'I wanted to throw up my lunch'
Interesting that they can come together on something so relatively inconsequential. Interesting that they agreed to anything that is other than self-interest.
Which makes you wonder whether there is some self-interest at the heart of this thing.
Lawmakers couldn’t pass a budget for more than two years and were willing to owe other people $15 billion, but they sure got their paychecks on time. The rest of us don’t get paid if we don’t work.
So could it be that they realize the optics are bad on that issue? They fear facing voters in 2018 looking like a bunch of self-serving, ineffective louts? Do they think limiting the per diems would give them the ability to say, “See, we aren’t all about us”?
They got a chance to earn another $111 a day plus mileage this past week, when Rauner called lawmakers back into session to advance Senate Bill 1, the education funding bill. They failed to do so because Rauner promised an amendatory veto to remove a Chicago Public School pension bail-out. Big surprise, because they are likely doing all this to force an August showdown to get that Chicago money and hand Rauner another fanny-whoooping — at the cost of our students.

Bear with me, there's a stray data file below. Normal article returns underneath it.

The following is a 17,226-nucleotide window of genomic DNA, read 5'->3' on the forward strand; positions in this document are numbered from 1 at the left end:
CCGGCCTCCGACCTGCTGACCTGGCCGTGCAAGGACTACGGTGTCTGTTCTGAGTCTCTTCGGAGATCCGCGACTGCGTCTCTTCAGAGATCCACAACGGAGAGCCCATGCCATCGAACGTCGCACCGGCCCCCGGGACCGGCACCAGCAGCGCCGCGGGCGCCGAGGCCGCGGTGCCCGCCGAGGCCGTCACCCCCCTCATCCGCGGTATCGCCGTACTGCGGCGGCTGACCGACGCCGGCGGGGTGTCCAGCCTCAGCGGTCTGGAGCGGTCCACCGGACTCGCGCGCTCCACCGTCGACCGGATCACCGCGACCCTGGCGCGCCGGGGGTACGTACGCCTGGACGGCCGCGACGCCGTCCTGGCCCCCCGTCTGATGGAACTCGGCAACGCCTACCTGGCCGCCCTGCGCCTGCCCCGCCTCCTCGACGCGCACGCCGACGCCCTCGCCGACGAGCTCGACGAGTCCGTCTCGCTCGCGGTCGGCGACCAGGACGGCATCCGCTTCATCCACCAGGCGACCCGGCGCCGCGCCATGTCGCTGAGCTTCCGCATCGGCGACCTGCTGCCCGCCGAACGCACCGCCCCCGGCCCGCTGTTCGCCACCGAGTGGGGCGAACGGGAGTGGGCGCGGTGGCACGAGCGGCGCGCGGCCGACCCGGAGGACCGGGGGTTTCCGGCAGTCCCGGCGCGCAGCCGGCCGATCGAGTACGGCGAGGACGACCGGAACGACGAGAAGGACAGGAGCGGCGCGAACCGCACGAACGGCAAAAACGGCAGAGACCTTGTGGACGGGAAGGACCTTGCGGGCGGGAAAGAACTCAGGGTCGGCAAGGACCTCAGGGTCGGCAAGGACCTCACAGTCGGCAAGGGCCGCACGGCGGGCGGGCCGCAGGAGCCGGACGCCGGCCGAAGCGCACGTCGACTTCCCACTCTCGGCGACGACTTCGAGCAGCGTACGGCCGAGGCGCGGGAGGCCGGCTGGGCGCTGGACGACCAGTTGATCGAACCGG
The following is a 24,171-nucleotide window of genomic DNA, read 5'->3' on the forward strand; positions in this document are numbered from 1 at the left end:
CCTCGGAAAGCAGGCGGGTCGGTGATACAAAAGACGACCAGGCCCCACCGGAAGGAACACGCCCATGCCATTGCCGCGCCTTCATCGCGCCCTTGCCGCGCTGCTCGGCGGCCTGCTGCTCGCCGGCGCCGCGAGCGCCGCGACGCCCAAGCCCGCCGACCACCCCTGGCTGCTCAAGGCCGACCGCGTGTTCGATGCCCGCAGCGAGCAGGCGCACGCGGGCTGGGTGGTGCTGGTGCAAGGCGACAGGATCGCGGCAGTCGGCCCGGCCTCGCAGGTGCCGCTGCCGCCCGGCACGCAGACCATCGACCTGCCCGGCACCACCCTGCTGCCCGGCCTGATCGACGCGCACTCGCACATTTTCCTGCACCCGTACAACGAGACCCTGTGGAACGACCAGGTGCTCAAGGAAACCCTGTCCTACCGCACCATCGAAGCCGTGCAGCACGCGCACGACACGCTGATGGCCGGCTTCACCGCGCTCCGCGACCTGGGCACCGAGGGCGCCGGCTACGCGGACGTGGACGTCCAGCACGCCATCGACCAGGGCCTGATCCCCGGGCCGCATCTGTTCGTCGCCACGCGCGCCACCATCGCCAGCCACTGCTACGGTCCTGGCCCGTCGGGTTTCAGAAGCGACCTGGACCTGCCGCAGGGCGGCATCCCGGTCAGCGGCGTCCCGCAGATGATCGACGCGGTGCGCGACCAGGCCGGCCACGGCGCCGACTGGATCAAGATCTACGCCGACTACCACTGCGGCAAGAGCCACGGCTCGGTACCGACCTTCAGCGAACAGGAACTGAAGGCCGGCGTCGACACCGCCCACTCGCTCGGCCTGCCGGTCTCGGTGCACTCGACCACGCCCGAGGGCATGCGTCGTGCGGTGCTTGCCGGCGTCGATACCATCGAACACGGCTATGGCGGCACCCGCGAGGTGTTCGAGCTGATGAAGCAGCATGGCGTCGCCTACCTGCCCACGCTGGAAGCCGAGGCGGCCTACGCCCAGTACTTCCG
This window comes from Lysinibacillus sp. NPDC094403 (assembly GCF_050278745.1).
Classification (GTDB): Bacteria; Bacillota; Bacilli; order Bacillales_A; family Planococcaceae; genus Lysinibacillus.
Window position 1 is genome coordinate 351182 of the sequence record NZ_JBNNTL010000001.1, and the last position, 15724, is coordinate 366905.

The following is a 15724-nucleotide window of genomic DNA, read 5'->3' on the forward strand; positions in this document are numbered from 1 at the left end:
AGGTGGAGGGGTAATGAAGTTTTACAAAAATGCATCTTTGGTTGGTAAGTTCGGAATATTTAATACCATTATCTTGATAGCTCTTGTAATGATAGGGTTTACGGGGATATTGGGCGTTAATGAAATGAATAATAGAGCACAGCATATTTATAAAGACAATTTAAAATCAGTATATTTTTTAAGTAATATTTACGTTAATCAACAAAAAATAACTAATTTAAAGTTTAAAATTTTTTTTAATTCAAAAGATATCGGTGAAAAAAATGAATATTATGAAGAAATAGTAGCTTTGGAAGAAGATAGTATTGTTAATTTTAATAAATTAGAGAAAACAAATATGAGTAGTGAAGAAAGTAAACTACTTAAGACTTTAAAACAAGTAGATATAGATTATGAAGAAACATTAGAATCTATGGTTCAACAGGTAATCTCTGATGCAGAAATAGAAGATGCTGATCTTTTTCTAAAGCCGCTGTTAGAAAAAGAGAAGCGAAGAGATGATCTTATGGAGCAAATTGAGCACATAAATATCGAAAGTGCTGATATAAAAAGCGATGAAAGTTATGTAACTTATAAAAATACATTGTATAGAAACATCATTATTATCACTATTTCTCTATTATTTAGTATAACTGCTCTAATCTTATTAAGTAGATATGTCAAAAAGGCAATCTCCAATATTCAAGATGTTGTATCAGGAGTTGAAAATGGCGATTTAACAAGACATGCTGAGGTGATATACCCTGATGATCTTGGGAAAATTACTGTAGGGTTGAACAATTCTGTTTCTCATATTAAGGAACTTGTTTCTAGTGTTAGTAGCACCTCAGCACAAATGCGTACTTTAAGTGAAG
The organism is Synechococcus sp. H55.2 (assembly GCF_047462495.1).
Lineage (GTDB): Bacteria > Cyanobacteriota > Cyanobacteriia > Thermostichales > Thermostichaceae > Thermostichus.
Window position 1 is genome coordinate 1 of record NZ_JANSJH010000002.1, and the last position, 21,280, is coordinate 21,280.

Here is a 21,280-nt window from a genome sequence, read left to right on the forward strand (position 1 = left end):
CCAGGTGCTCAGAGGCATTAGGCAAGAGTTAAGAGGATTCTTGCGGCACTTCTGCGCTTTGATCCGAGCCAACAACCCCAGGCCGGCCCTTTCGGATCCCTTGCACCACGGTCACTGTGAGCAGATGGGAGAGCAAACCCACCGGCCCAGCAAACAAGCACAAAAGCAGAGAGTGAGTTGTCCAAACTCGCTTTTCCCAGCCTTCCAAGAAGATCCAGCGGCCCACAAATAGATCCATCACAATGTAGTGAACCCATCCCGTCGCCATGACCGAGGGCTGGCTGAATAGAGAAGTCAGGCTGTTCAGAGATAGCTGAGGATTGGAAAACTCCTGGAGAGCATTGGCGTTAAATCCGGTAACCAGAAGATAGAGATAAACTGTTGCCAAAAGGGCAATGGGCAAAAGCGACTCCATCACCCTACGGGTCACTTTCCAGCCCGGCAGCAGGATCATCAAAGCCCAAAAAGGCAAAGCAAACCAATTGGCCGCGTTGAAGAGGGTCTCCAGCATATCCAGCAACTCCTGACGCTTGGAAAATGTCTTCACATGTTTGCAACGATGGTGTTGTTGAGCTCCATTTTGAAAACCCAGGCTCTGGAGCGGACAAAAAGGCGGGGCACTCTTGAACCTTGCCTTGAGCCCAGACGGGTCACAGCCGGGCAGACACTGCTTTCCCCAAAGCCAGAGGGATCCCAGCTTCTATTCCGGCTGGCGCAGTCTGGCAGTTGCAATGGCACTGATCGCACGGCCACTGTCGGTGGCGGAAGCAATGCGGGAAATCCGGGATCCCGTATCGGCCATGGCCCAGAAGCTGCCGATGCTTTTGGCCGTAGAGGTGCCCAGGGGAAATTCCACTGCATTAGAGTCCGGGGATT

“Why wait until Monday to send me the bill? It’s unconscionable. It’s wrong. Our children deserve so much better than this. It’s wrong to take money from school kids and send it to (Chicago Public School) pension payments,” Rauner said.
So again, it comes back to elections and Illinois House Speaker Mike Madigan ensuring Rauner’s 2018 re-election is doomed.
Makes you wonder what makes Madigan tick. Rauner said Madigan told him exactly what makes him tick about eight years ago when Rauner was handing out political cash.
“I asked him at a lunch, ‘What’s your goal for improving the future of Illinois?’ ... He laughed. He said, ‘I got no goal like that.’ He said, ‘Bruce, I do two things. I manage power, and I make money from managing power.’ I wanted to throw up my lunch.”
The nausea is catching.
Tick. Tick. Tick. Term limits, or more casualties from the long implosion of the Illinois time bomb.